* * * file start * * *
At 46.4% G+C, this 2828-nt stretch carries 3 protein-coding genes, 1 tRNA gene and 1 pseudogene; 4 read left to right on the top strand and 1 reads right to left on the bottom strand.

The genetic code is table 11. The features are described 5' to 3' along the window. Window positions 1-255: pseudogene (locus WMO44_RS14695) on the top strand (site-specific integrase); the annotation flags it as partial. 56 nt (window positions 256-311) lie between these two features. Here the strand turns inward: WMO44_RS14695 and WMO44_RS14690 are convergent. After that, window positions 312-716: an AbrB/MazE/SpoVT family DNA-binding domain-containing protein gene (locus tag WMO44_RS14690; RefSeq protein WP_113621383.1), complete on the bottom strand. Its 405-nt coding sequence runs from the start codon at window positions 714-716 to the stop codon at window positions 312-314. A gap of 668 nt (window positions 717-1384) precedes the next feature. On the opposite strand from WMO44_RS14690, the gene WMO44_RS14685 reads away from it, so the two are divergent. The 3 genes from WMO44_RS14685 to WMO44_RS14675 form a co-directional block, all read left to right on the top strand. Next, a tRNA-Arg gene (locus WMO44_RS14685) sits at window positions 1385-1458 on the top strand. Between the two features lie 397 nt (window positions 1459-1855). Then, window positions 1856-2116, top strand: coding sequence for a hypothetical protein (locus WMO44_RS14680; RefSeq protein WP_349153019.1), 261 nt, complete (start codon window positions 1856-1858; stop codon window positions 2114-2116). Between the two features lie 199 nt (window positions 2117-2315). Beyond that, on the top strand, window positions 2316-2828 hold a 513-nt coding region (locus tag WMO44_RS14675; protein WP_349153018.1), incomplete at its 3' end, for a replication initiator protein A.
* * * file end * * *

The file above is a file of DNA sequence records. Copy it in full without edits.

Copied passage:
At 46.4% G+C, this 2828-nt stretch carries 3 protein-coding genes, 1 tRNA gene and 1 pseudogene; 4 read left to right on the top strand and 1 reads right to left on the bottom strand.

The genetic code is table 11. The features are described 5' to 3' along the window. Window positions 1-255: pseudogene (locus WMO44_RS14695) on the top strand (site-specific integrase); the annotation flags it as partial. 56 nt (window positions 256-311) lie between these two features. Here the strand turns inward: WMO44_RS14695 and WMO44_RS14690 are convergent. After that, window positions 312-716: an AbrB/MazE/SpoVT family DNA-binding domain-containing protein gene (locus tag WMO44_RS14690; RefSeq protein WP_113621383.1), complete on the bottom strand. Its 405-nt coding sequence runs from the start codon at window positions 714-716 to the stop codon at window positions 312-314. A gap of 668 nt (window positions 717-1384) precedes the next feature. On the opposite strand from WMO44_RS14690, the gene WMO44_RS14685 reads away from it, so the two are divergent. The 3 genes from WMO44_RS14685 to WMO44_RS14675 form a co-directional block, all read left to right on the top strand. Next, a tRNA-Arg gene (locus WMO44_RS14685) sits at window positions 1385-1458 on the top strand. Between the two features lie 397 nt (window positions 1459-1855). Then, window positions 1856-2116, top strand: coding sequence for a hypothetical protein (locus WMO44_RS14680; RefSeq protein WP_349153019.1), 261 nt, complete (start codon window positions 1856-1858; stop codon window positions 2114-2116). Between the two features lie 199 nt (window positions 2117-2315). Beyond that, on the top strand, window positions 2316-2828 hold a 513-nt coding region (locus tag WMO44_RS14675; protein WP_349153018.1), incomplete at its 3' end, for a replication initiator protein A.